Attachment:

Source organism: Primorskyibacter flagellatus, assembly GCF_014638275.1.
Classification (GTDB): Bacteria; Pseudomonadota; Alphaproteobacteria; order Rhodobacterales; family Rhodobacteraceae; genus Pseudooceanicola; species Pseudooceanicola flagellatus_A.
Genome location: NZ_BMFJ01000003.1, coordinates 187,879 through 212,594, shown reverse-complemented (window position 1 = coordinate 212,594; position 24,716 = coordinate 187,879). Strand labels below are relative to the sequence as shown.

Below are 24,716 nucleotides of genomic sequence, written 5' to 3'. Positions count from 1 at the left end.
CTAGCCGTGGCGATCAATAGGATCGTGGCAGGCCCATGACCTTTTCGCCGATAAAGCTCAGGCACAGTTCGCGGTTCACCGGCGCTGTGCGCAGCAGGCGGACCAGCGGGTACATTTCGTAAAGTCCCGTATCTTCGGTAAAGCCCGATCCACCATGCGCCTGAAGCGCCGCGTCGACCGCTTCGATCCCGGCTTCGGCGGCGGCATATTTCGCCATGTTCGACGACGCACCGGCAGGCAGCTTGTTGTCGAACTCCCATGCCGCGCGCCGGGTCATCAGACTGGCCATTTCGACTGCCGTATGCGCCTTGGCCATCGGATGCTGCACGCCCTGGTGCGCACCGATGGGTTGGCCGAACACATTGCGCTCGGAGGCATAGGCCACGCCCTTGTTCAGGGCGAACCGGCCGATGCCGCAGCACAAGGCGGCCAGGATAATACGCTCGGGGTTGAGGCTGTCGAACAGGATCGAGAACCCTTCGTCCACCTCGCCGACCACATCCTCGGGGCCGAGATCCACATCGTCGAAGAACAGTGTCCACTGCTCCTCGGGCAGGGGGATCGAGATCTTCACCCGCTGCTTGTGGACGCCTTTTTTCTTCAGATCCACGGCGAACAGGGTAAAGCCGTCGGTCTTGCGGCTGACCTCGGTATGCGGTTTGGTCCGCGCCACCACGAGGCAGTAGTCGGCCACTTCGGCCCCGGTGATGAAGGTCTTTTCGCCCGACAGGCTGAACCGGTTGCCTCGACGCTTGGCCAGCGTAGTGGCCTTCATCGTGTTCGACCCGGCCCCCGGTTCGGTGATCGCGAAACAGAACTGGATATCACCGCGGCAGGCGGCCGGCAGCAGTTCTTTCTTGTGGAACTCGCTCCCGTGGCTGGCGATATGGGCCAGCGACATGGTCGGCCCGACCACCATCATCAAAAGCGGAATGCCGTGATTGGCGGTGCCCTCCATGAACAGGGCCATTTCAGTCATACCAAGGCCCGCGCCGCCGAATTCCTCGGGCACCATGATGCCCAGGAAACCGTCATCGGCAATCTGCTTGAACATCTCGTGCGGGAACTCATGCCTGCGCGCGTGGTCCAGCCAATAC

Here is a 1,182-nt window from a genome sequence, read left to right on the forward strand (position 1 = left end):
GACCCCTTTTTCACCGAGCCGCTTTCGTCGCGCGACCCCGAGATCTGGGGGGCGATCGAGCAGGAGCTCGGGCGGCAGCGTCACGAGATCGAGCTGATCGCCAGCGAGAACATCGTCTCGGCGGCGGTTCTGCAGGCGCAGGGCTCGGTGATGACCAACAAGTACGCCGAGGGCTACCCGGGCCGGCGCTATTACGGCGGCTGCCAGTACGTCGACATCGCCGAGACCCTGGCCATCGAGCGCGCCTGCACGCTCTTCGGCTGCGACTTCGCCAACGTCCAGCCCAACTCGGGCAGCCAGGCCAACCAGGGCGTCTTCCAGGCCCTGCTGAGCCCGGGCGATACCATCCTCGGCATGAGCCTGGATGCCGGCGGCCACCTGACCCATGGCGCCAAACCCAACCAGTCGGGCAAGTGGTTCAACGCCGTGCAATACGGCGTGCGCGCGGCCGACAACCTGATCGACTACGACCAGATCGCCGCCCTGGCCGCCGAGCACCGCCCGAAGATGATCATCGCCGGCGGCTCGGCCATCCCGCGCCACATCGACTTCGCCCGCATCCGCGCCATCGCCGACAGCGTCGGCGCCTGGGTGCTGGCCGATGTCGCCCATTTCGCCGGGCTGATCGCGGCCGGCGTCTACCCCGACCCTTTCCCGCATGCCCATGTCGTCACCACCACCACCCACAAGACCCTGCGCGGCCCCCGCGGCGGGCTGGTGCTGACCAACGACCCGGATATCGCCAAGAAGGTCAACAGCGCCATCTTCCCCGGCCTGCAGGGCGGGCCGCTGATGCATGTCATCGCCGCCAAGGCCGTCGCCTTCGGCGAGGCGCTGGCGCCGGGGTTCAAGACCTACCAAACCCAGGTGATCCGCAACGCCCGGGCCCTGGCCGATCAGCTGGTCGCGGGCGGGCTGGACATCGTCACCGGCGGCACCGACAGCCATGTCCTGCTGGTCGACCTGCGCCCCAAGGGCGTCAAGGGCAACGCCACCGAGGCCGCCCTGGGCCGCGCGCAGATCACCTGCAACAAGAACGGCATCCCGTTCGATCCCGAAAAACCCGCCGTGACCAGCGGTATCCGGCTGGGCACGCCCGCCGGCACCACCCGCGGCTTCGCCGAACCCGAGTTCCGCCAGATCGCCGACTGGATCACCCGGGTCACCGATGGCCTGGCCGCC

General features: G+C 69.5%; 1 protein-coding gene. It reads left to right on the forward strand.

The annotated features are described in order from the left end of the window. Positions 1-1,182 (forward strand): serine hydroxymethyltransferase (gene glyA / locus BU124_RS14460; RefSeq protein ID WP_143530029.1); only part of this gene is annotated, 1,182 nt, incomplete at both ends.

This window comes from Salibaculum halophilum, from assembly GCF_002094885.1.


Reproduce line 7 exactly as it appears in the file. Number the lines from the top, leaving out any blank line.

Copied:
GACCCCTTTTTCACCGAGCCGCTTTCGTCGCGCGACCCCGAGATCTGGGGGGCGATCGAGCAGGAGCTCGGGCGGCAGCGTCACGAGATCGAGCTGATCGCCAGCGAGAACATCGTCTCGGCGGCGGTTCTGCAGGCGCAGGGCTCGGTGATGACCAACAAGTACGCCGAGGGCTACCCGGGCCGGCGCTATTACGGCGGCTGCCAGTACGTCGACATCGCCGAGACCCTGGCCATCGAGCGCGCCTGCACGCTCTTCGGCTGCGACTTCGCCAACGTCCAGCCCAACTCGGGCAGCCAGGCCAACCAGGGCGTCTTCCAGGCCCTGCTGAGCCCGGGCGATACCATCCTCGGCATGAGCCTGGATGCCGGCGGCCACCTGACCCATGGCGCCAAACCCAACCAGTCGGGCAAGTGGTTCAACGCCGTGCAATACGGCGTGCGCGCGGCCGACAACCTGATCGACTACGACCAGATCGCCGCCCTGGCCGCCGAGCACCGCCCGAAGATGATCATCGCCGGCGGCTCGGCCATCCCGCGCCACATCGACTTCGCCCGCATCCGCGCCATCGCCGACAGCGTCGGCGCCTGGGTGCTGGCCGATGTCGCCCATTTCGCCGGGCTGATCGCGGCCGGCGTCTACCCCGACCCTTTCCCGCATGCCCATGTCGTCACCACCACCACCCACAAGACCCTGCGCGGCCCCCGCGGCGGGCTGGTGCTGACCAACGACCCGGATATCGCCAAGAAGGTCAACAGCGCCATCTTCCCCGGCCTGCAGGGCGGGCCGCTGATGCATGTCATCGCCGCCAAGGCCGTCGCCTTCGGCGAGGCGCTGGCGCCGGGGTTCAAGACCTACCAAACCCAGGTGATCCGCAACGCCCGGGCCCTGGCCGATCAGCTGGTCGCGGGCGGGCTGGACATCGTCACCGGCGGCACCGACAGCCATGTCCTGCTGGTCGACCTGCGCCCCAAGGGCGTCAAGGGCAACGCCACCGAGGCCGCCCTGGGCCGCGCGCAGATCACCTGCAACAAGAACGGCATCCCGTTCGATCCCGAAAAACCCGCCGTGACCAGCGGTATCCGGCTGGGCACGCCCGCCGGCACCACCCGCGGCTTCGCCGAACCCGAGTTCCGCCAGATCGCCGACTGGATCACCCGGGTCACCGATGGCCTGGCCGCC